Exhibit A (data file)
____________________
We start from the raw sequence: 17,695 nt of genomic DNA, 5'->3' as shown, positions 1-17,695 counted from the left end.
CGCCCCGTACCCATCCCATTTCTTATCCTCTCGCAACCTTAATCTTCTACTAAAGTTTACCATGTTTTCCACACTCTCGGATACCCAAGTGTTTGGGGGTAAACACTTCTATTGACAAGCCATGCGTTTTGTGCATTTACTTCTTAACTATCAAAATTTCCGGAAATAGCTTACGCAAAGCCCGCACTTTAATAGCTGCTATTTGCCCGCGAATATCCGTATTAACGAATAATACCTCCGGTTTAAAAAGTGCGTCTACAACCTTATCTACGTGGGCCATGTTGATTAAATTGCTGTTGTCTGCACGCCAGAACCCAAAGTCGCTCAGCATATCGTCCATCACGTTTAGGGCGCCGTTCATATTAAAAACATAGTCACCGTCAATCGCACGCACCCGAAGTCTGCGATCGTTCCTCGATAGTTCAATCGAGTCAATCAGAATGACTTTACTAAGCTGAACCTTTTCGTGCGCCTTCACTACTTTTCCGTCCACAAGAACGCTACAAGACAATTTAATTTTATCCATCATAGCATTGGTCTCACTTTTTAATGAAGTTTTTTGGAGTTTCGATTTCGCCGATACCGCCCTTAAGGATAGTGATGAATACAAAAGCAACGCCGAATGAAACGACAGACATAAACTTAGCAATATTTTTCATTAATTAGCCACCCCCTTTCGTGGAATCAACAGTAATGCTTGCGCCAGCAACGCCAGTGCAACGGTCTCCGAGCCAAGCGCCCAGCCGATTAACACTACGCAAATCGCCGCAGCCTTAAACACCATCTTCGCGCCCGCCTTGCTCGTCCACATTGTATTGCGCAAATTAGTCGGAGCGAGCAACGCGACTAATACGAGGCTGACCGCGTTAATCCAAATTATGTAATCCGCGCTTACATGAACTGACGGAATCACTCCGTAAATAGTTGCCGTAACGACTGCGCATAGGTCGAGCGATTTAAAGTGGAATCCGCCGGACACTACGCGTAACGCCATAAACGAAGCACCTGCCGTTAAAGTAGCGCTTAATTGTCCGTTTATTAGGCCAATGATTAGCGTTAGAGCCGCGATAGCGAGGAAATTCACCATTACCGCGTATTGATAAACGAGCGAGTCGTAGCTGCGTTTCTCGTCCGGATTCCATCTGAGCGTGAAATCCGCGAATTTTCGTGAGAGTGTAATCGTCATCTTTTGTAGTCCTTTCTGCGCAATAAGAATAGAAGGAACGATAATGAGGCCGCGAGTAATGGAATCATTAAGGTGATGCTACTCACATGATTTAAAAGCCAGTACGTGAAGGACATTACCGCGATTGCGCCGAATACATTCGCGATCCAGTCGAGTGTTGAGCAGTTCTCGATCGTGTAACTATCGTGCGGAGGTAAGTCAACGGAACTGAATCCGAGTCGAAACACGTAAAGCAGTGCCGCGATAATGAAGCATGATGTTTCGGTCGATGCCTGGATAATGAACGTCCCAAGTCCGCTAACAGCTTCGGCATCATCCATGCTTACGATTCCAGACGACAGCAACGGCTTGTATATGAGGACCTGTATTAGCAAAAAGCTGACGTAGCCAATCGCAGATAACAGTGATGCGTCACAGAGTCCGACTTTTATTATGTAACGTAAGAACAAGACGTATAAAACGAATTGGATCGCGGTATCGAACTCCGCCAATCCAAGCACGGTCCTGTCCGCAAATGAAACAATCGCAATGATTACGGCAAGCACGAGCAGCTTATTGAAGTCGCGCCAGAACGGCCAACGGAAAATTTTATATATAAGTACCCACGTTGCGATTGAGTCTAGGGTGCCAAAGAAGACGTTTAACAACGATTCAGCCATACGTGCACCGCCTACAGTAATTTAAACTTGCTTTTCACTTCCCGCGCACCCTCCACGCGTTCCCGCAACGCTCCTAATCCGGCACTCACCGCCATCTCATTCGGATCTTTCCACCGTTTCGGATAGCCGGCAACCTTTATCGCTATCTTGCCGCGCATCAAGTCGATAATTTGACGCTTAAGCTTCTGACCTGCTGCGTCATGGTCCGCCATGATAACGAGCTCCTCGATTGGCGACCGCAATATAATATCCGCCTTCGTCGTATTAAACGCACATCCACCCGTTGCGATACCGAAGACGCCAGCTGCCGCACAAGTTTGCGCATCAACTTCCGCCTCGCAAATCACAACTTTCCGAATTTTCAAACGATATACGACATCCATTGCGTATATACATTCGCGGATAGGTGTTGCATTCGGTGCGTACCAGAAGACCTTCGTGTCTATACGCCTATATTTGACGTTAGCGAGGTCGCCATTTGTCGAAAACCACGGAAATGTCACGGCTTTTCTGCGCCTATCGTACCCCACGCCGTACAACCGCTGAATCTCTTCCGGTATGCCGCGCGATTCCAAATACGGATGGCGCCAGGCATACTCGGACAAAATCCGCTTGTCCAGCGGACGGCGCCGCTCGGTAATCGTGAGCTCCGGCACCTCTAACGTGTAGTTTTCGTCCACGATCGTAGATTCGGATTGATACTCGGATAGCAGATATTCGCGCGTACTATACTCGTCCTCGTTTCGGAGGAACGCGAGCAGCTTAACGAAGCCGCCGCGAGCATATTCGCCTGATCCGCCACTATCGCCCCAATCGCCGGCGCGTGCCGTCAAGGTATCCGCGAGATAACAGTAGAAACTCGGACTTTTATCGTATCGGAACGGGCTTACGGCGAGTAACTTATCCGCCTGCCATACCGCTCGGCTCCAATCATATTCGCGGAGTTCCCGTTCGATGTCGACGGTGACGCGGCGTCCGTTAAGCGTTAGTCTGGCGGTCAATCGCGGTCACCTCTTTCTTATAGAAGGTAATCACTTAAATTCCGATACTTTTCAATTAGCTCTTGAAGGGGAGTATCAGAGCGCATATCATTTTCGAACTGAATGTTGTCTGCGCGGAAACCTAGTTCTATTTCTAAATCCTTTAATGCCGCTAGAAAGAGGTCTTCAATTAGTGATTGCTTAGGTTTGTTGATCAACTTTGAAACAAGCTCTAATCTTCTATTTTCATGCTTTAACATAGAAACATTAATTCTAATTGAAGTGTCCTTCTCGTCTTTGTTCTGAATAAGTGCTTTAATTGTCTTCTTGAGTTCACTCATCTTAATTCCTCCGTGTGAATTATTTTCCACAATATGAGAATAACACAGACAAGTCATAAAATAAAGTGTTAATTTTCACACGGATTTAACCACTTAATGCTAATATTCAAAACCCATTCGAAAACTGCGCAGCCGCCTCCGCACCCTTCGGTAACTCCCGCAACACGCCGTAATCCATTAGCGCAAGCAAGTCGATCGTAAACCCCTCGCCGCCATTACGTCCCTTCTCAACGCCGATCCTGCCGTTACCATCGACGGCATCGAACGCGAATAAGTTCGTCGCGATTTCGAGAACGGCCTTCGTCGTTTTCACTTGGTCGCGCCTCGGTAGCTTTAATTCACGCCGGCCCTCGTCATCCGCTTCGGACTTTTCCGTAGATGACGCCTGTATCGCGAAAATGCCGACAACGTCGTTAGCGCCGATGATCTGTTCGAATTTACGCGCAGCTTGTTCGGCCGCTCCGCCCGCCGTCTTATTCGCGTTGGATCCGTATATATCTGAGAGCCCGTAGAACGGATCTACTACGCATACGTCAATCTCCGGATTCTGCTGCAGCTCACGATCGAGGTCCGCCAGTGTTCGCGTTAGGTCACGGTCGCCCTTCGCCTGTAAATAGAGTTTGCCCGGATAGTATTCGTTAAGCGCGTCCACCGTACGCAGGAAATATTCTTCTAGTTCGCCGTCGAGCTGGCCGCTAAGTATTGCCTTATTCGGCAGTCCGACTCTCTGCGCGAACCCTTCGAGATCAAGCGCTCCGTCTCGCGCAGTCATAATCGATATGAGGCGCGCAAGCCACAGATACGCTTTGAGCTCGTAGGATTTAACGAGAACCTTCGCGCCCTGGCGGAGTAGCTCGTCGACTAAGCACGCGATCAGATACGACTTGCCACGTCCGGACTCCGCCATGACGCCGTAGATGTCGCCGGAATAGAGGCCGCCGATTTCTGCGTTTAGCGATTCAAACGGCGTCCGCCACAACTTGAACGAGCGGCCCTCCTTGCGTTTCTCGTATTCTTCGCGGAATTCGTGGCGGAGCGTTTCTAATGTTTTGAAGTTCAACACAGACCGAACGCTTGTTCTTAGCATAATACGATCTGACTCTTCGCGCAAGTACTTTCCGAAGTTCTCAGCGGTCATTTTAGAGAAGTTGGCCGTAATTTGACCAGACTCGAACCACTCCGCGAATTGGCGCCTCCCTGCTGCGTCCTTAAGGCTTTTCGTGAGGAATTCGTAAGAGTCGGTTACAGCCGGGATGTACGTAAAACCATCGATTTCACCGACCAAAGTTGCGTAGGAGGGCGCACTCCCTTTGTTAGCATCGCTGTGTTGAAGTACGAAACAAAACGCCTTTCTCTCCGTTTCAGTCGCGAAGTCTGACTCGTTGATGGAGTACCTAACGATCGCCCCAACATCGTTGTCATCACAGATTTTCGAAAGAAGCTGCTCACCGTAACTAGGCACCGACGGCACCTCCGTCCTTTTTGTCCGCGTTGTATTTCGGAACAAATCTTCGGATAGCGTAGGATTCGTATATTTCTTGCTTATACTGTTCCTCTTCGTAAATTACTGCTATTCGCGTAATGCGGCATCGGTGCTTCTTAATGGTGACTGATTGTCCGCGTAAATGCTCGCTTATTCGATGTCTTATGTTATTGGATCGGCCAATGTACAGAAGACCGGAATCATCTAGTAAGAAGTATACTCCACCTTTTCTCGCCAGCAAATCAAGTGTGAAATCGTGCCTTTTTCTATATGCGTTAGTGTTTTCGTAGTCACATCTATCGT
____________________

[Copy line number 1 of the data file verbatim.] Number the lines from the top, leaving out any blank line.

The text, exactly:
We start from the raw sequence: 17,695 nt of genomic DNA, 5'->3' as shown, positions 1-17,695 counted from the left end.